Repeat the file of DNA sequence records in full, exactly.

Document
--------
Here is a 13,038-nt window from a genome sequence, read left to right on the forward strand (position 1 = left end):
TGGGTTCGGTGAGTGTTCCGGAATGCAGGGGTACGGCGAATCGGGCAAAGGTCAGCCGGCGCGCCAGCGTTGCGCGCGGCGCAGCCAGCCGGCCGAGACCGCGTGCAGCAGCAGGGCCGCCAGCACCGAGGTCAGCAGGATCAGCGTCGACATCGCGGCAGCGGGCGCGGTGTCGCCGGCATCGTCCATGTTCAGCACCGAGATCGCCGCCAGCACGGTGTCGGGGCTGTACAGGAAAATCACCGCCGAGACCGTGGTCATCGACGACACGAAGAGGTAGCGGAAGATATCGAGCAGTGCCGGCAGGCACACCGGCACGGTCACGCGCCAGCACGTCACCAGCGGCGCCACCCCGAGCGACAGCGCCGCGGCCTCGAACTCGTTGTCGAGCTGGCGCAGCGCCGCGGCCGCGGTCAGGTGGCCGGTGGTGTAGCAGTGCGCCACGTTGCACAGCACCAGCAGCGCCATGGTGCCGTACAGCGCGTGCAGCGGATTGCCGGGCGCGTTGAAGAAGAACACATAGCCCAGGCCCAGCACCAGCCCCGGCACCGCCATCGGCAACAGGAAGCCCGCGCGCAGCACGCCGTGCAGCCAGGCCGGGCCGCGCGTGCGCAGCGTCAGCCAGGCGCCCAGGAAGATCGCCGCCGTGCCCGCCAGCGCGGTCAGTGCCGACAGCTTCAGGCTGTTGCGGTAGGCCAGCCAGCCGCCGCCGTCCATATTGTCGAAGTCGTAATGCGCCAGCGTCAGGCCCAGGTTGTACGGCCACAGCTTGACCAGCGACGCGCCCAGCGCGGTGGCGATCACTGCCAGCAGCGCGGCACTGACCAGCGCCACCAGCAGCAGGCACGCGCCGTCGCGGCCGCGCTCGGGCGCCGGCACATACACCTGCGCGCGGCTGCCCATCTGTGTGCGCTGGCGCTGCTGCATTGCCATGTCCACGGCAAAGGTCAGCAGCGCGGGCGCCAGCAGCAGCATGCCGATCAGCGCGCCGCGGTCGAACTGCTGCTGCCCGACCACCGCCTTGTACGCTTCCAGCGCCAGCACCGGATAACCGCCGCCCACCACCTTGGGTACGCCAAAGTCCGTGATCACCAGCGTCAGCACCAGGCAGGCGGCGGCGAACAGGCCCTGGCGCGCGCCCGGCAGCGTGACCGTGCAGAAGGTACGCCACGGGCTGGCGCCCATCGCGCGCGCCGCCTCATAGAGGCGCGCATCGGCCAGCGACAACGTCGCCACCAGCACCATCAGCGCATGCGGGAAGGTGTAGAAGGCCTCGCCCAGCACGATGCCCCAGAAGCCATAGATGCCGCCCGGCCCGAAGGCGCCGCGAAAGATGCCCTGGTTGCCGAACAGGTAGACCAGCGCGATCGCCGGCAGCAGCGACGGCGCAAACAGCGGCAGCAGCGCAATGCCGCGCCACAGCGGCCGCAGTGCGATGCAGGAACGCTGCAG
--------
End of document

Here is a 13,038-nt window from a genome sequence, read left to right on the forward strand (position 1 = left end):
TGGGTTCGGTGAGTGTTCCGGAATGCAGGGGTACGGCGAATCGGGCAAAGGTCAGCCGGCGCGCCAGCGTTGCGCGCGGCGCAGCCAGCCGGCCGAGACCGCGTGCAGCAGCAGGGCCGCCAGCACCGAGGTCAGCAGGATCAGCGTCGACATCGCGGCAGCGGGCGCGGTGTCGCCGGCATCGTCCATGTTCAGCACCGAGATCGCCGCCAGCACGGTGTCGGGGCTGTACAGGAAAATCACCGCCGAGACCGTGGTCATCGACGACACGAAGAGGTAGCGGAAGATATCGAGCAGTGCCGGCAGGCACACCGGCACGGTCACGCGCCAGCACGTCACCAGCGGCGCCACCCCGAGCGACAGCGCCGCGGCCTCGAACTCGTTGTCGAGCTGGCGCAGCGCCGCGGCCGCGGTCAGGTGGCCGGTGGTGTAGCAGTGCGCCACGTTGCACAGCACCAGCAGCGCCATGGTGCCGTACAGCGCGTGCAGCGGATTGCCGGGCGCGTTGAAGAAGAACACATAGCCCAGGCCCAGCACCAGCCCCGGCACCGCCATCGGCAACAGGAAGCCCGCGCGCAGCACGCCGTGCAGCCAGGCCGGGCCGCGCGTGCGCAGCGTCAGCCAGGCGCCCAGGAAGATCGCCGCCGTGCCCGCCAGCGCGGTCAGTGCCGACAGCTTCAGGCTGTTGCGGTAGGCCAGCCAGCCGCCGCCGTCCATATTGTCGAAGTCGTAATGCGCCAGCGTCAGGCCCAGGTTGTACGGCCACAGCTTGACCAGCGACGCGCCCAGCGCGGTGGCGATCACTGCCAGCAGCGCGGCACTGACCAGCGCCACCAGCAGCAGGCACGCGCCGTCGCGGCCGCGCTCGGGCGCCGGCACATACACCTGCGCGCGGCTGCCCATCTGTGTGCGCTGGCGCTGCTGCATTGCCATGTCCACGGCAAAGGTCAGCAGCGCGGGCGCCAGCAGCAGCATGCCGATCAGCGCGCCGCGGTCGAACTGCTGCTGCCCGACCACCGCCTTGTACGCTTCCAGCGCCAGCACCGGATAACCGCCGCCCACCACCTTGGGTACGCCAAAGTCCGTGATCACCAGCGTCAGCACCAGGCAGGCGGCGGCGAACAGGCCCTGGCGCGCGCCCGGCAGCGTGACCGTGCAGAAGGTACGCCACGGGCTGGCGCCCATCGCGCGCGCCGCCTCATAGAGGCGCGCATCGGCCAGCGACAACGTCGCCACCAGCACCATCAGCGCATGCGGGAAGGTGTAGAAGGCCTCGCCCAGCACGATGCCCCAGAAGCCATAGATGCCGCCCGGCCCGAAGGCGCCGCGAAAGATGCCCTGGTTGCCGAACAGGTAGACCAGCGCGATCGCCGGCAGCAGCGACGGCGCAAACAGCGGCAGCAGCGCAATGCCGCGCCACAGCGGCCGCAGTGCGATGCAGGAACGCTGCAG